Brooklyn Bridge

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Yesterday, as I was writing my post about the Wheeling Suspension Bridge by Roebling’s competitor, I was fascinated to discover that I never wrote a post about my walk across the Brooklyn Bridge. I decided to rectify the situation. The more I worked on it; the more fascinated I became. At this point, nearly 5 years after having walked it, all I can surmise is that I must have been very tired and/or hungry while crossing it.

In my post on the Manhattan Bridge, I mention how much more I liked that bridge than the Brooklyn Bridge. I can remember how much more thought provoking I found the Manhattan Bridge, but in looking back at my photos, I am shocked at how uninspiring I found the Brooklyn Bridge. I think it may hold the record for the fewest number of photos I’ve taken of any of the bridges I have walked. Especially, if we look at number of photos versus the length of the bridge. I suppose there may have been some other factors such as the construction zone on parts of the bridge.

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Another factor may have been the fact that the walkway is in the center of the bridge and above level of the traffic. While I remember this as a highlight and an intriguing part of the bridge, I also seem to recall that it may have caused interference with framing any potential photos.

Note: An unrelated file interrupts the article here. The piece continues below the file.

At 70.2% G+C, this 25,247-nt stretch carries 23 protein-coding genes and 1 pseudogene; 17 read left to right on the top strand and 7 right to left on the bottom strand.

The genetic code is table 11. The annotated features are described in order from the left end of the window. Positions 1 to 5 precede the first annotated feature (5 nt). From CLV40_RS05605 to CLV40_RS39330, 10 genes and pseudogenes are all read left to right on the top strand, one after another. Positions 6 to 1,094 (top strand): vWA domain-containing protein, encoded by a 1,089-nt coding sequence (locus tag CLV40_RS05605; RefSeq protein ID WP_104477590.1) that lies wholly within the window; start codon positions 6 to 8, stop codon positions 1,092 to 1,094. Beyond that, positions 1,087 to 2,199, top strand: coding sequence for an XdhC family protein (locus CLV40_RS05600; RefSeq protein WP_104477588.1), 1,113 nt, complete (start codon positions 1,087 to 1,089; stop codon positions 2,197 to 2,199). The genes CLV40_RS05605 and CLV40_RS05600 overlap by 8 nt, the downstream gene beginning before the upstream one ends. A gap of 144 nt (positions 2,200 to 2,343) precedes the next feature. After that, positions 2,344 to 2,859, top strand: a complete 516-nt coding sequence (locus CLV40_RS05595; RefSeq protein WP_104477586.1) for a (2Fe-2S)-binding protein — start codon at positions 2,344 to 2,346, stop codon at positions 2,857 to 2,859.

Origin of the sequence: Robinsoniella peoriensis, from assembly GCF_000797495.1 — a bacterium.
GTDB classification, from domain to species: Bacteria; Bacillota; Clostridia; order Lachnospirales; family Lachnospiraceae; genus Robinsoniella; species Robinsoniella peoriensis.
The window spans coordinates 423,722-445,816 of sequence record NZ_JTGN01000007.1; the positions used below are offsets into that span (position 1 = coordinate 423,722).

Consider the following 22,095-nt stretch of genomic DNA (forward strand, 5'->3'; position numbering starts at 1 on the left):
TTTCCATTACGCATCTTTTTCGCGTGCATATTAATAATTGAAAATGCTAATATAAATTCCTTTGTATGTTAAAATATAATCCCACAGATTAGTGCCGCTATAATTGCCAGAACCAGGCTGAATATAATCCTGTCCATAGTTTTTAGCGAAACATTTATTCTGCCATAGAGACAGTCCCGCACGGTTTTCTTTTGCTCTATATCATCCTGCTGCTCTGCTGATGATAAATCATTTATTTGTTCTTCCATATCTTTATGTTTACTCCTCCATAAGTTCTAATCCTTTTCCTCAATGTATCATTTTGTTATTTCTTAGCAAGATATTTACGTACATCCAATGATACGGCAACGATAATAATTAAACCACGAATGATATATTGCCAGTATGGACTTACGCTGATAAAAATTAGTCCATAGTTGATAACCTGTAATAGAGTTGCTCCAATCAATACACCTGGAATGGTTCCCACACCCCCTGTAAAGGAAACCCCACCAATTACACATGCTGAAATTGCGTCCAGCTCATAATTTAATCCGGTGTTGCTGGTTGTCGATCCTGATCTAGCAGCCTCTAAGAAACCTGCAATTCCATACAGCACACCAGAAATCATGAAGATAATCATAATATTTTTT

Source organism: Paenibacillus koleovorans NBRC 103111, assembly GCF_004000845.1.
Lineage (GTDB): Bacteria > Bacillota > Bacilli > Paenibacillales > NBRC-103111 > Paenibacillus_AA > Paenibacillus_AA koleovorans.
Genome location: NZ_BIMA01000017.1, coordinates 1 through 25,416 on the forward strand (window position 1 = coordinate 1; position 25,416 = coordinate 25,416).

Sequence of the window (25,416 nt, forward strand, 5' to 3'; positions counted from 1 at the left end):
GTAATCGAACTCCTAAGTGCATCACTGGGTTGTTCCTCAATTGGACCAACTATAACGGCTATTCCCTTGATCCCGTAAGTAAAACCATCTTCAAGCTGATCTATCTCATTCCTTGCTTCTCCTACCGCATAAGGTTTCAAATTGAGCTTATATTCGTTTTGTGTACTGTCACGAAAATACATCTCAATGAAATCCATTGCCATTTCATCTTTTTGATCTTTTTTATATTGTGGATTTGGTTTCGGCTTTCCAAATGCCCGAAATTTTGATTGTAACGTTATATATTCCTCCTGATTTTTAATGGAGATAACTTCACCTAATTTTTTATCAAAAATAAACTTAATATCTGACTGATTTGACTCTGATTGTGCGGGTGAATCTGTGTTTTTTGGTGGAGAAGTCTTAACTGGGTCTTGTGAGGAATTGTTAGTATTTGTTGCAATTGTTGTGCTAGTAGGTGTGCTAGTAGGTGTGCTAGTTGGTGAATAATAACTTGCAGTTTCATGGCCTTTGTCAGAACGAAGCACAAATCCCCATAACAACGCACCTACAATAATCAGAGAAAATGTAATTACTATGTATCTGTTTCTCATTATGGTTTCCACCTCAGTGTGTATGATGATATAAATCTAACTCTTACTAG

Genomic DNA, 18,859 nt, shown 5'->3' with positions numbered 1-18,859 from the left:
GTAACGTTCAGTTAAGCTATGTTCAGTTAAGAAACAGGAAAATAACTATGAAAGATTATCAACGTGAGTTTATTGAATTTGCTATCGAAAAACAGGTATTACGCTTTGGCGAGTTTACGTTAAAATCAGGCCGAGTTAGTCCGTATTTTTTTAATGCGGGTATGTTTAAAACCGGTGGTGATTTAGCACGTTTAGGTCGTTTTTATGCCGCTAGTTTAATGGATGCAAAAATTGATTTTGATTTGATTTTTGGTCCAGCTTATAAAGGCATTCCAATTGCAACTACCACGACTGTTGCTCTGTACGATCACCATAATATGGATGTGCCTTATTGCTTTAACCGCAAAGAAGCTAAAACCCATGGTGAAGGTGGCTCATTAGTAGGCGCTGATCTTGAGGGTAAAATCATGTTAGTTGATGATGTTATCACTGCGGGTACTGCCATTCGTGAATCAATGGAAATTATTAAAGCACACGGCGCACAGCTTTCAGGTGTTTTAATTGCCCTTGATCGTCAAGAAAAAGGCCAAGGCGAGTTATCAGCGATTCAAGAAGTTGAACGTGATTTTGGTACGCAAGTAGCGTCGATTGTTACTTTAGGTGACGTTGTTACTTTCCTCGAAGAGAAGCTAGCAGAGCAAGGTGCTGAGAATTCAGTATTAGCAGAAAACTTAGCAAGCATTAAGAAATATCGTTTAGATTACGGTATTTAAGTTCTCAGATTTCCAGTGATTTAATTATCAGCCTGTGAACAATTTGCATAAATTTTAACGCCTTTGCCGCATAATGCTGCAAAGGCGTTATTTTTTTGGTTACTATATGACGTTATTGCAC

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I will take back some of my comments on the Wheeling Suspension Bridge. While both bridges do have a lot of structural parts holding them up, those of the Wheeling bridge were much more fascinating. This may in part have been because you were able to get up close with them.

Below are the views of the surroundings. On one side you have the Manhattan Bridge and on the other the Statue of Liberty. That is just about the extent of the photos I took from the Brooklyn Bridge.

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I feel that I ought to give this bridge a second chance. If/when I ever make it back to New York City, I think I will have to walk it again (maybe after a good meal). The problem here is that my last trip there in 2012 when I first walked the bridge confirmed for me that New York is really not the city for me and I have no plans to make a trip back anytime soon.

 

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Wheeling Suspension Bridge

Wheeling Bridge - straight on

I had a blast with the Wheeling Suspension Bridge.  First, I was fascinated by how it was squeezed between the buildings on the mainland side.  Second, as an early suspension bridge, it has many parts to ensure that it would stay up, which provided more than the average opportunity to attempt to be artistic in photographing it.

Artsy shot 1

Artsy shot 2

Artsy shot 3